Summer vacations with the family can be the best of times or the worst of times. Interminable plane trips, boring hotel rooms, exhausting hours together in the car, funky cabins on muddy lakes and six straight days of rain — family vacations can be difficult enough for adults, but for children they can be down right awful! On the other hand, exploring new places together, sharing time and goofing-off for days at a stretch, meeting new people or reuniting with loving relatives — family vacations can be the best thing since summer was invented.
How to have more of the best of times and less of the worst?
First of all, watch out for great expectations. Your own and the kids’. Enjoy the surprise of the vacation as it unfolds. This doesn’t mean don’t make plans. By all means, do make plans. And include everyone in the planning. Maps, brochures, photographs, letters, share them all. Make check-lists, too, with responsibilities for everyone. Allow plenty of time, don’t jam-pack days or crowd too much into the trip. If you’re traveling with young children or toddlers, take short jumps instead of long leaps. If you’re driving, stop often, get out and stretch, move around. Consider picnics instead of restaurant meals.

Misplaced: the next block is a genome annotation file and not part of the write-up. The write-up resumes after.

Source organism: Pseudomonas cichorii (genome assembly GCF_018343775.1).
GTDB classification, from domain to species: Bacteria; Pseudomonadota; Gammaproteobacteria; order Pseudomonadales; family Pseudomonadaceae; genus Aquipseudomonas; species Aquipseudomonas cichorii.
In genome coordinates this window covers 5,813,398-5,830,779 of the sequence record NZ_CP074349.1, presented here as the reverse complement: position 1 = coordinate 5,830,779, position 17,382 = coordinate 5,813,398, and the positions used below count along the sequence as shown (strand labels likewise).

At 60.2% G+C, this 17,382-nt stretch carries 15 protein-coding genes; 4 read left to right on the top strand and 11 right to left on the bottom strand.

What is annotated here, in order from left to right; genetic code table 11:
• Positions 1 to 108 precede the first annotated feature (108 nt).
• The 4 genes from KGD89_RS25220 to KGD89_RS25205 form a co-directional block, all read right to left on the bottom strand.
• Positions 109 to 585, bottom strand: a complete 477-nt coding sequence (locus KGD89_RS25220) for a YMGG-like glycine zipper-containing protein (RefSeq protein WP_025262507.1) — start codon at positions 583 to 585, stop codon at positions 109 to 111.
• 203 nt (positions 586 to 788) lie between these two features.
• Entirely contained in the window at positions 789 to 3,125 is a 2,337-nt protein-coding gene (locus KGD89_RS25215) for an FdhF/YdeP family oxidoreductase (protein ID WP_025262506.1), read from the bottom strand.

Keep it simple. Don’t schedule so many activities that there’s no time for just hanging out. Build in rest-time, too. Tempers have a tendency to flare when everyone’s packed together day and night for long stretches of time. Create alone time, for you and the children. Everyone needs recharging. Remember, both boredom and over-stimulation can result in acting out. Strive for balance.
Be sure and allow a day or two for re-entry before you go back to work and the children return to their summer routine. Coming home can be as stressful as leaving. Make homecoming part of the vacation, too.